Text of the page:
Posted on | September 7, 2011 | 9 Comments
Wayne Bossert, who manages the Northwest Kansas Groundwater Management District No. 4 on the famed Ogallala Aquifer, raised the interesting issue recently in testimony at a Senate field hearing of the effect of federal agricultural policy on water:
Historically the farm bill has been blamed for promoting fencerow-to-fencerow corn production due to it’s design and implementation, which of course, does little for curbing water use in irrigated ag areas. So, we were thinking that a farm bill that would promote less water intensive cropping choices – especially in water stressed or enhanced management areas – could conserve water at no additional program cost. This is apparently a very difficult thing to do, but we asked again, anyway.
We also asked for a crop insurance program that would insure limited irrigation operations. This would actually reduce liability and be less expensive than the current program. It’d allow irrigators to implement a water conserving, limited irrigation plan on land that had been fully irrigated, but also receive a critical level of crop insurance discounted proportionately with the expected yield goals of their limited irrigation plan. This could save a lot of water as well, so we asked for it.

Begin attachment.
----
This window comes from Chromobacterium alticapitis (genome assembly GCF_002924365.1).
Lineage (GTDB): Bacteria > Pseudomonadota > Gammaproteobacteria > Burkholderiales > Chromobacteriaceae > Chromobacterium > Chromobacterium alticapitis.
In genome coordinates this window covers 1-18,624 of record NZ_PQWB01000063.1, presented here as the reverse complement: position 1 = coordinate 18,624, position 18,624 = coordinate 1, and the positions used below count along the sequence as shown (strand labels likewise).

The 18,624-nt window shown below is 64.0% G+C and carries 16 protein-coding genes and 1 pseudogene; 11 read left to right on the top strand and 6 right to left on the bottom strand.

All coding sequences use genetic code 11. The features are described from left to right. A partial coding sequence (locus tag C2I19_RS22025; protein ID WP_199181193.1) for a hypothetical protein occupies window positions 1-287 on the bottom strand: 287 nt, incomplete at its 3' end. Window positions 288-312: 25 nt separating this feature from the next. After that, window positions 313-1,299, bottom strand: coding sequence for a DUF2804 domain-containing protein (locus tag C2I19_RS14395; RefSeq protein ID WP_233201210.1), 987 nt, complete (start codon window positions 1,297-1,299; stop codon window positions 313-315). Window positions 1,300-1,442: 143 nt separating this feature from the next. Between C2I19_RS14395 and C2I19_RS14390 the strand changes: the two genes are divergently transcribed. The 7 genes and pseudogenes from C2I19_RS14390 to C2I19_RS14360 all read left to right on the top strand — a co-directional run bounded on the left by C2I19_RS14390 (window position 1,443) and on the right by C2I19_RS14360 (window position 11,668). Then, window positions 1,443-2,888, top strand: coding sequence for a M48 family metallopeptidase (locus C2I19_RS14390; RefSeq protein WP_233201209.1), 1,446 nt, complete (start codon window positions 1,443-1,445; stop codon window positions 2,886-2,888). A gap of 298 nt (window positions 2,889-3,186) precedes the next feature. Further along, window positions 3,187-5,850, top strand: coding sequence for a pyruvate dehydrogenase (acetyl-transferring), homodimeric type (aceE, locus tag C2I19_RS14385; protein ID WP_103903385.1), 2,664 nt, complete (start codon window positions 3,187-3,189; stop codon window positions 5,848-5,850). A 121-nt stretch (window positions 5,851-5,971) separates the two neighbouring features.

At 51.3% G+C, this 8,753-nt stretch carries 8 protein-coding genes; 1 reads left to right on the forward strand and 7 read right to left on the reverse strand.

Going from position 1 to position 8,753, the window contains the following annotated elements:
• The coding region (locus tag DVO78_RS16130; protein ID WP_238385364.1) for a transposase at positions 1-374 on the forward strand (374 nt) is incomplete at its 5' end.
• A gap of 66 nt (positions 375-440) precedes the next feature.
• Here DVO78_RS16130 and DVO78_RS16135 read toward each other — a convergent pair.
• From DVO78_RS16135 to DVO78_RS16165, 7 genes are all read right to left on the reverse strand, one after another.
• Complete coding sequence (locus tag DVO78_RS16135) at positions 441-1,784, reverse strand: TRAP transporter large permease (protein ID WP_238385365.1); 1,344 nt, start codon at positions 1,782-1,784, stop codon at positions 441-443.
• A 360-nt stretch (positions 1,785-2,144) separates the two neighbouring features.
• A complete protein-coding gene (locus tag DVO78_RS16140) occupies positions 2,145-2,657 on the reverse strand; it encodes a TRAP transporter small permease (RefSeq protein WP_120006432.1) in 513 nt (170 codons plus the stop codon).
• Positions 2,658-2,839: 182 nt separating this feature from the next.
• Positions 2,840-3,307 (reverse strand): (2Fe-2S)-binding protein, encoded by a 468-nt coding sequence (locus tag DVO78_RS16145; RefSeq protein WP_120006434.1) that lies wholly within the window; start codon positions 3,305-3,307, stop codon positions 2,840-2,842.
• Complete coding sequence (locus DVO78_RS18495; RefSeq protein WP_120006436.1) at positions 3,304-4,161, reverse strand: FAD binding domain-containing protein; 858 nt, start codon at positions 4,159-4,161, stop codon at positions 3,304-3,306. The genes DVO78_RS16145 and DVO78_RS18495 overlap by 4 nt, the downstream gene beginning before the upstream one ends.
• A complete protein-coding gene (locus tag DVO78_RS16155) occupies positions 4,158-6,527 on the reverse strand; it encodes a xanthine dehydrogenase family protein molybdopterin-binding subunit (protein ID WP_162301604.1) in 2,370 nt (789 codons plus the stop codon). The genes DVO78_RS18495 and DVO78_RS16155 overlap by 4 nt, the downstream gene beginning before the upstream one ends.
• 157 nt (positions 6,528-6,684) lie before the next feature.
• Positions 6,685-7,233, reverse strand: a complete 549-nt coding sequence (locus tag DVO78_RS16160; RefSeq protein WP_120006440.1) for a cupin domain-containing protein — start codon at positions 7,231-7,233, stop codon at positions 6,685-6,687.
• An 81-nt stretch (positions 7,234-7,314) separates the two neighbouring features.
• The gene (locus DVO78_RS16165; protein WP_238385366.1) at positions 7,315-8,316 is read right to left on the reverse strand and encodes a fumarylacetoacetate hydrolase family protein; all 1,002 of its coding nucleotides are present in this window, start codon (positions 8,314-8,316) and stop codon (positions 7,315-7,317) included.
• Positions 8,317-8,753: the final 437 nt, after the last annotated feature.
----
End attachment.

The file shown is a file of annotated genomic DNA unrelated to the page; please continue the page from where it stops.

We also asked that NRCS EQIP and AWEP programs support partial water use set asides – allowing producers to enroll the least efficient portions of their irrigation operations rather than the entire irrigated acreages. The water conservation would be the same, at reduced program costs, while returning a higher economic return for the producer.
When I asked around about this issue, I couldn’t find folks here in New Mexico tracking this issue in terms of water use here, but a friend pointed me to the work of George Frisvold (this from 2004):
Agriculture accounts for 80% of U.S. consumptive use of freshwater and has been identified as the largest contributor to nonpoint source water pollution. Over the last 20 years, agricultural policy reforms have greatly reduced, though not eliminated, incentives to overuse water and chemical inputs and have improved targeting of conservation programs to achieve environmental benefits. Recent changes provide greater incentives for voluntary reallocation of water from agriculture to other uses.
I’d love pointers to other folks thinking about this issue.